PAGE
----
10422 Highway H, Marshfield, Wisconsin 54449
This story started about six years ago. I went along with a fellow club member by the name of Wilfred Miessner, an elderly gentleman, to his farm to get some logs for a drag saw demonstration for our North Central Wisconsin Steam and Gas Engine Club Show at rural Edgar, Wisconsin. As we drove by this dilapidated overhead granary, which had partially fallen down, I spotted an old tractor inside with the granary floor on top. I asked Wilfred what kind it was, and he told me it was a 1937 'Z' Moline. When we came back from the woods with the logs, first thing we did was stop at the granary to have a look-see. After some conversation, I asked if he wanted to sell it. You know the old story, 'Someday I want to fix it.'
Over the next few years at our monthly meetings, I asked Wilfred, once in a while, if he wanted to sell the 'Z' yet, but I just got a no answer. Finally, the first meeting of the year, February, 1989 I just jokingly asked Wilfred if he wanted to sell the 'Z' yet and I'll be darned if he didn't about floor me when he said YES! I couldn't believe what I had just heard. I asked him for a price, and he told me it wouldn't be much but he did finally give me a price. I told him to consider it sold.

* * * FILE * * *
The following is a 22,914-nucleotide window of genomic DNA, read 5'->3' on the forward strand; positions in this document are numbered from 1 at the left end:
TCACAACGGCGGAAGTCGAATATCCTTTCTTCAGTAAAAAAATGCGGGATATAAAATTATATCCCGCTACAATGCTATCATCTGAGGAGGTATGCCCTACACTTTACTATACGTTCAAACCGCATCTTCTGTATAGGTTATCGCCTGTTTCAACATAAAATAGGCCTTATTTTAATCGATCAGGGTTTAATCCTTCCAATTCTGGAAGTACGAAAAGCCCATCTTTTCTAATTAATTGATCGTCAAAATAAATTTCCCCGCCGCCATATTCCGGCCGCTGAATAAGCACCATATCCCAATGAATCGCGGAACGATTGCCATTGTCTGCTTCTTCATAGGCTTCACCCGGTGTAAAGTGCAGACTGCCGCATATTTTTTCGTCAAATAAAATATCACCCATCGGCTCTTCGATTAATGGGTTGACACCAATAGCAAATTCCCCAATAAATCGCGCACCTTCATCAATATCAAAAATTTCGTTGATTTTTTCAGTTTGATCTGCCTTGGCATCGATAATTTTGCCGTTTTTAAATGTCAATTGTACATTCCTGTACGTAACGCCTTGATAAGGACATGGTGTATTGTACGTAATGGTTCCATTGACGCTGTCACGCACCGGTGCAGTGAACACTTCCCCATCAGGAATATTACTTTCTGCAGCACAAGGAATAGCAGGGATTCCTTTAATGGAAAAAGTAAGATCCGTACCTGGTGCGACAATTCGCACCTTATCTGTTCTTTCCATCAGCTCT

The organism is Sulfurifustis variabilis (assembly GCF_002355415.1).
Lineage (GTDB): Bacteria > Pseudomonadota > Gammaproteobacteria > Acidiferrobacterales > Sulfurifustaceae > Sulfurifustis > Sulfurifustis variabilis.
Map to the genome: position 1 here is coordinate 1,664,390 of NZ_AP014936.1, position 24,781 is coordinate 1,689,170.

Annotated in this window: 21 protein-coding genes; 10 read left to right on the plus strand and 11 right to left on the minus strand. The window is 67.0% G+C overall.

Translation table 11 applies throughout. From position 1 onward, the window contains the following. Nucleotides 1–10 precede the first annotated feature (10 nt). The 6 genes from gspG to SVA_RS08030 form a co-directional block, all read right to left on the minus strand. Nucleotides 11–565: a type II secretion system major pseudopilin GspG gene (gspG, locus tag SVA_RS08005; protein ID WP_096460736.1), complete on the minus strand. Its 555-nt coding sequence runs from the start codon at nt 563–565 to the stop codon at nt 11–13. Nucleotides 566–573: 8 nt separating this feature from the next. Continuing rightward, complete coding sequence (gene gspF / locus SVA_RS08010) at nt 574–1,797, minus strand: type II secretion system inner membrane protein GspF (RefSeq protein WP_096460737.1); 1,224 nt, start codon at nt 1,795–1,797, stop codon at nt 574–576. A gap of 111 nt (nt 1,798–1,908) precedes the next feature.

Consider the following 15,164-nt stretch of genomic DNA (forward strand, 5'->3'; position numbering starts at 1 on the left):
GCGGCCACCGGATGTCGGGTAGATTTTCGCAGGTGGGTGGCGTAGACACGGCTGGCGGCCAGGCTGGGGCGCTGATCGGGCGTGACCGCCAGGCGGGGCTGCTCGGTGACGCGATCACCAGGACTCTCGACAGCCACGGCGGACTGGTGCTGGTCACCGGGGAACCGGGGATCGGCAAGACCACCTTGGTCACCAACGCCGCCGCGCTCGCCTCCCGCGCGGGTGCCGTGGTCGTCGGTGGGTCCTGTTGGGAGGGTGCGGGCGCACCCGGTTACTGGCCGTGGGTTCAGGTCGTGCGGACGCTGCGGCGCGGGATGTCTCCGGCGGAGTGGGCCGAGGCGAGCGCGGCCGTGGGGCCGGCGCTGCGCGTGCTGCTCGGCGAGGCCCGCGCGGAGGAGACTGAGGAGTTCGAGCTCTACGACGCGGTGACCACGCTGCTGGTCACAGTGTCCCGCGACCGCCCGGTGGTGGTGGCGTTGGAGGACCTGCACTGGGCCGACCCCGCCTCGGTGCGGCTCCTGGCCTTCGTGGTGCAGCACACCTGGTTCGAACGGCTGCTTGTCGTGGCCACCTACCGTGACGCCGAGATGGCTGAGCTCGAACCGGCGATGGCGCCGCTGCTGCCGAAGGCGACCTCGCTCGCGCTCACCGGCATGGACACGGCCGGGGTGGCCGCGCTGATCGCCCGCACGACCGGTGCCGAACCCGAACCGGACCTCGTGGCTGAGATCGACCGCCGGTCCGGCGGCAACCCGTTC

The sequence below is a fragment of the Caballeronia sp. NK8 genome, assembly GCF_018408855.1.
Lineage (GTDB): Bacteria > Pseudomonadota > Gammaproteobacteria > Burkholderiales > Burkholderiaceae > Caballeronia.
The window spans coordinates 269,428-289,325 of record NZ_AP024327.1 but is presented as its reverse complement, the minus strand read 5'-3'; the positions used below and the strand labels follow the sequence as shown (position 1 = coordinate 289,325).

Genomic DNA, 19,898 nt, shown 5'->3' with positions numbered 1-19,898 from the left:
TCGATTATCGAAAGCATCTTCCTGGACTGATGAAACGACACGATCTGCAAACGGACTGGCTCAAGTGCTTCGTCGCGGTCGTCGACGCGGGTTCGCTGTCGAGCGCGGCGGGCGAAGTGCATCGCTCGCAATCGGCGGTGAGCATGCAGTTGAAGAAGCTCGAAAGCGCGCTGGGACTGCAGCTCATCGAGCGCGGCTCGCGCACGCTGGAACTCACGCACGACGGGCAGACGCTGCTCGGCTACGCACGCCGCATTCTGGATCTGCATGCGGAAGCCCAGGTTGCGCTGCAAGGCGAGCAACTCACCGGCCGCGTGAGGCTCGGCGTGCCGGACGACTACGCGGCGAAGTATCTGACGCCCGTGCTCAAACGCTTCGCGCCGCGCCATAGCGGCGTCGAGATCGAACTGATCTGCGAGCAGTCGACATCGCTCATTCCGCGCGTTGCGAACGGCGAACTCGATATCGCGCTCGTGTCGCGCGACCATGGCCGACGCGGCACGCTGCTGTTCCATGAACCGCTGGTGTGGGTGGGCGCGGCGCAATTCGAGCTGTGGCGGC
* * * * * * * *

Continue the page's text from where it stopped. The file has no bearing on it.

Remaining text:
The first meeting of the year was on Sunday afternoon, so I told Wilfred I'd be over there Monday forenoon. I was going within a mile of his place anyway to look the situation over, for getting the tractor out from under the granary. I would need a jack, some blocking, maul, chain saw and some wrenches. A date was set to get the tractor.
The day finally came to retrieve my prize possession. The only way to get the tractor out was to take boards off the side of the old granary and cut the braces out with the chain saw. After jacking some beams up and blocking them, taking a couple bolts out to lower the steering shaft and wheel, a cultivator bracket and lever had to come off, and I was beginning to make progress. One of the beams had fallen on the gas tank and smashed it down a couple of inches. Now for some air in one front tire, the other one was already blown out, and a little in one rear tire. I didn't want to put too much air in the rear tire or I'd have to jack the beam up higher. Also the rear tires were sunken in the ground about six inches. I had to turn the front wheels at a right angle to come out the side, the only way out. I was now ready for the big pull. I had Wilfred pull it out with a bigger Moline. It wasn't easy getting those rear wheels out of the holes. The ground outside was starting to thaw and getting muddy so traction wasn't the best. We finally got the 'Z' out and pulled onto the trailer. We were still conversing about the 'Z,' and Wilfred told me the tractor had been overhauled not too long before it was parked.
Something else went wrong but I didn't remember what it was, or why he parked it. Then he said he had to get different rear rims, because they rusted out in places due to fluid from the tires, so the Moline dealer made him a deal on some used tires, rims and cast wheels.
I asked if he had the original rear wheels, and he said that they were out behind another shed frozen in the ground yet. It had originally come with rear steel wheels, which were cut off and replaced with rubber.